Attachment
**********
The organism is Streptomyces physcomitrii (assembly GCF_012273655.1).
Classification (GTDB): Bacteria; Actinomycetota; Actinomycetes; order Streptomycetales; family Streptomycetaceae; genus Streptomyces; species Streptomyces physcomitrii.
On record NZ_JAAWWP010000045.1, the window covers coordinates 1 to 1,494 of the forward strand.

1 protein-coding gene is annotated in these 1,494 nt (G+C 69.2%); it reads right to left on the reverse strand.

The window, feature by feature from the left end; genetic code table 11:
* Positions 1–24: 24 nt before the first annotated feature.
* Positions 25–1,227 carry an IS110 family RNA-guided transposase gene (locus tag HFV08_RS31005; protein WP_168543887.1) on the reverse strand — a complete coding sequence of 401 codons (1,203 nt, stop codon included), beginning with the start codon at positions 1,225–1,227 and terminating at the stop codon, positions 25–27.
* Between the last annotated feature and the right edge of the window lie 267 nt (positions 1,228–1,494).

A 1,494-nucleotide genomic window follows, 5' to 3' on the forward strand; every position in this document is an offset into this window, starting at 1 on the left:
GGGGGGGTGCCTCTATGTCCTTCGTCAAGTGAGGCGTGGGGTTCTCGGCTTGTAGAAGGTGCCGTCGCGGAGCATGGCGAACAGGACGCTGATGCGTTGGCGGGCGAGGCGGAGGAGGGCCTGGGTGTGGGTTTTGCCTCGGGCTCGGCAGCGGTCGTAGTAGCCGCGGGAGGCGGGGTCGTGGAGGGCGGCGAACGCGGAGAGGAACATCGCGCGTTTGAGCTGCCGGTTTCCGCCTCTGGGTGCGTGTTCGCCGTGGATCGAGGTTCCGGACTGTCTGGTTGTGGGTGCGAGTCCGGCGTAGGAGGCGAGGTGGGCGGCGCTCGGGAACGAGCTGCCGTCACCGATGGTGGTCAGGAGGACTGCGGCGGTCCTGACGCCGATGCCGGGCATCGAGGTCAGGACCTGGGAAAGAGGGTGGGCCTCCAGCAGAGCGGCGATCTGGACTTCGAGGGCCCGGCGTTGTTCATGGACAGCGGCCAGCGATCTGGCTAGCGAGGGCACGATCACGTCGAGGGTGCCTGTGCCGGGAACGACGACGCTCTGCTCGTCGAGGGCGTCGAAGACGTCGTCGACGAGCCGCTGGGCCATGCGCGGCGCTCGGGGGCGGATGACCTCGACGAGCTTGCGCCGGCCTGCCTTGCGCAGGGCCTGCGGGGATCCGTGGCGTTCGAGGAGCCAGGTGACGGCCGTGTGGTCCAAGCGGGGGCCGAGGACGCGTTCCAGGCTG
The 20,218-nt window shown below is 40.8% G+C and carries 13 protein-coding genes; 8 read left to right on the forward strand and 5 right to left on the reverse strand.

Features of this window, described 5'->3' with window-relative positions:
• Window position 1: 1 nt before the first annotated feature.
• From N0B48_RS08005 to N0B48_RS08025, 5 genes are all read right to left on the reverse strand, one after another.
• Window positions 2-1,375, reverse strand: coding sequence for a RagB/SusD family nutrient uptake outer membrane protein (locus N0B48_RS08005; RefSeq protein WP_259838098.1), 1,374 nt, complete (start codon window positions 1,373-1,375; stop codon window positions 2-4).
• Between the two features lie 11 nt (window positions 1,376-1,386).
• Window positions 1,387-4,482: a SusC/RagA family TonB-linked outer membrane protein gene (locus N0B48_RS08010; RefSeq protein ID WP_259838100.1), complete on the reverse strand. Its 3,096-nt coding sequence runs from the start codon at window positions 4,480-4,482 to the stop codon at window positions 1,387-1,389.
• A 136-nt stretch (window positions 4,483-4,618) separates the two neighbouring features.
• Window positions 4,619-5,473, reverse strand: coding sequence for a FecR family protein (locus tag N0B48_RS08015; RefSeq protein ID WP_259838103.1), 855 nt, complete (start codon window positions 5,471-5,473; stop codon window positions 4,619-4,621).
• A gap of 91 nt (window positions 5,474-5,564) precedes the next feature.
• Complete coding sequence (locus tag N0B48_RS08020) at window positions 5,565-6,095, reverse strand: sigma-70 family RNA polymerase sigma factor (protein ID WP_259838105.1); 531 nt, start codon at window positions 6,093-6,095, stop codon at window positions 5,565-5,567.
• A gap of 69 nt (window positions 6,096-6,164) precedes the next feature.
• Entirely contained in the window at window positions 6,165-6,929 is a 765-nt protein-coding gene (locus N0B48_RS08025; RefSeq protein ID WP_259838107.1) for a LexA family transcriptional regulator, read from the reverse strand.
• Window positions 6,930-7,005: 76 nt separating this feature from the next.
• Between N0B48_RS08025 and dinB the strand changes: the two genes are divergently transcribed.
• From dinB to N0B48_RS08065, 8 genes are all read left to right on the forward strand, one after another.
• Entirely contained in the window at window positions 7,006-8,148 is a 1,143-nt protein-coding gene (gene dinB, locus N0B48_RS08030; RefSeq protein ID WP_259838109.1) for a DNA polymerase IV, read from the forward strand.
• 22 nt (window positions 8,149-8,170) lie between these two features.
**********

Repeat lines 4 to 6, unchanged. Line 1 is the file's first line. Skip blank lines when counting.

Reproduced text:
1 protein-coding gene is annotated in these 1,494 nt (G+C 69.2%); it reads right to left on the reverse strand.

The window, feature by feature from the left end; genetic code table 11:
* Positions 1–24: 24 nt before the first annotated feature.